Pool of Siloam in Wikipedia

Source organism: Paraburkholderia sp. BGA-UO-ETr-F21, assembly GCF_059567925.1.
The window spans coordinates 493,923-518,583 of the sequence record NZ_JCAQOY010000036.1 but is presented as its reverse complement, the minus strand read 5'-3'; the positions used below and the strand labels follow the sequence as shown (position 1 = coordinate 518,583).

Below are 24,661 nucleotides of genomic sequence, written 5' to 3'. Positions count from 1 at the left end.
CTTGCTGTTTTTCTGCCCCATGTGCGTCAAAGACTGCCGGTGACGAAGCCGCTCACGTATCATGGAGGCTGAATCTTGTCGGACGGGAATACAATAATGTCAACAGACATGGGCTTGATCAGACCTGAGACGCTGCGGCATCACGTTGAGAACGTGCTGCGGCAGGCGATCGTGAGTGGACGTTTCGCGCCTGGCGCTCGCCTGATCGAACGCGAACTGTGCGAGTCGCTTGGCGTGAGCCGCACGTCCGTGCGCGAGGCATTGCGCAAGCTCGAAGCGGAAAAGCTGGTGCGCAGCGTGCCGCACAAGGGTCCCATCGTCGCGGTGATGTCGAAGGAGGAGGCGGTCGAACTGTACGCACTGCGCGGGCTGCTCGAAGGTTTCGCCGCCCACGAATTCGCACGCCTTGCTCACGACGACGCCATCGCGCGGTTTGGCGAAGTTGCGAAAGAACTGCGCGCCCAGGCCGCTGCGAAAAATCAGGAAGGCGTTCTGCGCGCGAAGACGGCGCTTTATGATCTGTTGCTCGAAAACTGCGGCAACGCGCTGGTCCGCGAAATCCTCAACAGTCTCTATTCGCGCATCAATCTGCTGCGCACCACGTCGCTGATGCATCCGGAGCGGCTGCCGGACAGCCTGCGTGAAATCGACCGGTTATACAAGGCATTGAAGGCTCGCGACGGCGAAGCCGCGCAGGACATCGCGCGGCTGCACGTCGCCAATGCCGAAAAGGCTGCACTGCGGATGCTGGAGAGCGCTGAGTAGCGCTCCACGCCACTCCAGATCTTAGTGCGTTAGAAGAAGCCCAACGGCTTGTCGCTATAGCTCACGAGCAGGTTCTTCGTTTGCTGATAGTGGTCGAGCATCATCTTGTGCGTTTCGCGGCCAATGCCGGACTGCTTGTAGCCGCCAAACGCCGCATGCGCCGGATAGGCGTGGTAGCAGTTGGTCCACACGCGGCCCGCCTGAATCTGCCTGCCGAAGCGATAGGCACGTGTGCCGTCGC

Pool of Siloam (Hebrew: בריכת השילוח‎) (Breikhat Hashiloah) is a rock-cut pool on the southern slope of the City of David, the original site of Jerusalem, located outside the walls of the Old City to the southeast. The pool was fed by the waters of the Gihon Spring, carried there by two aqueducts. History The Pool of Siloam is mentioned several times in the Bible. Isaiah 8:6 mentions the pool's waters, while Isaiah 22:9 ff. references the construction of Hezekiah's tunnel. For Christians, the pool has additional significance as it is mentioned in the Gospel of John, as the location to which Jesus sent a man who had been blind from birth, as part of the act of healing him.[1] A substantial remodeling of a nearby pool, thought to be the Siloam Pool, was constructed in the 5th century, under Byzantine direction, and is said to have been built at the behest of the Empress Aelia Eudocia. This pool, having been somewhat abandoned and left to ruin, partly survives to the present day; surrounded by a high wall of stones on all sides (except for an arched entrance to Hezekiah's tunnel – which was only rediscovered in the 19th century). [edit]The lower pool Ancient records report that during the Second Temple period, there was a lower pool. In the Autumn of 2004, workers making excavations for the Ir David Foundation, for a sewer near the present-day pool uncovered stone steps, and almost immediately Ronny Reich and Eli Shukron (prominent archaeologists) were on the scene; it very quickly became obvious to them that these steps were likely to have been part of the Second Temple period pool. Excavation swiftly commenced and confirmed the initial supposition; the find was formally announced on August 9, 2005 and received substantial international media attention.[2][3] The pool is less than 70 yards from the edge of the Byzantine reconstruction of a pool previously thought to be the Siloam Pool. This small pool collected some of the water as it emptied there at the southern end of Hezekiah's tunnel. The water continued on through a channel into the recently discovered Pool of Siloam. The source of the water is from the Gihon Spring located at the northern end of Hezekiah's tunnel on the eastern side of the City of David. An ancient pool (Upper Pool) existed near the Gihon Spring but was no longer used after King Hezekiah redirected the waters to the western side of the city.[4] The lower pool is not perfectly rectangular, but a soft trapezoid. There are three sets of five steps, two leading to a platform, before the bottom is reached, and it has been suggested that the steps were designed to accommodate various water levels. The pool is stone lined, but underneath there is evidence of an earlier version which was merely plastered (to help it retain water). Coins found within this plaster date from the time of Alexander Jannaeus (104-76 BC), while a separate collection of coins, dating from the time of the Great Revolt (AD 66-70), were also found. How much of the pool and its surrounding structures were a result of monumental construction by Herod the Great is not yet understood (as of September 2006); nor is the relationship of this pool to the earlier one (i.e., why it was built when the earlier pool already existed). A portion of this pool remains unexcavated, as the land above it is owned by a nearby Greek Orthodox church and is occupied by an orchard known as the King's Garden (compare Nehemiah 3:15 ). As a freshwater reservoir, it would have been a major gathering place for ancient Jews making religious pilgrimages to the city. The Gospel of John suggests that it was probably used as a mikvah (ritual bath),[5] although mikvah are usually much smaller in size; if the pool were a mikvah, it would be the largest ever found, by a substantial margin.[6] It is thought that the current structure was originally the Shrine of the Four Nymphs (Tetranymphon), a nymphaeum built by Hadrian during the construction of Aelia Capitolina in 135,[7][8][9] and mentioned in Byzantine works such as the 7th century Chronicon Paschale; other nymphaeum built by Hadrian, such as that at Sagalassos, have a very similar appearance.[10]

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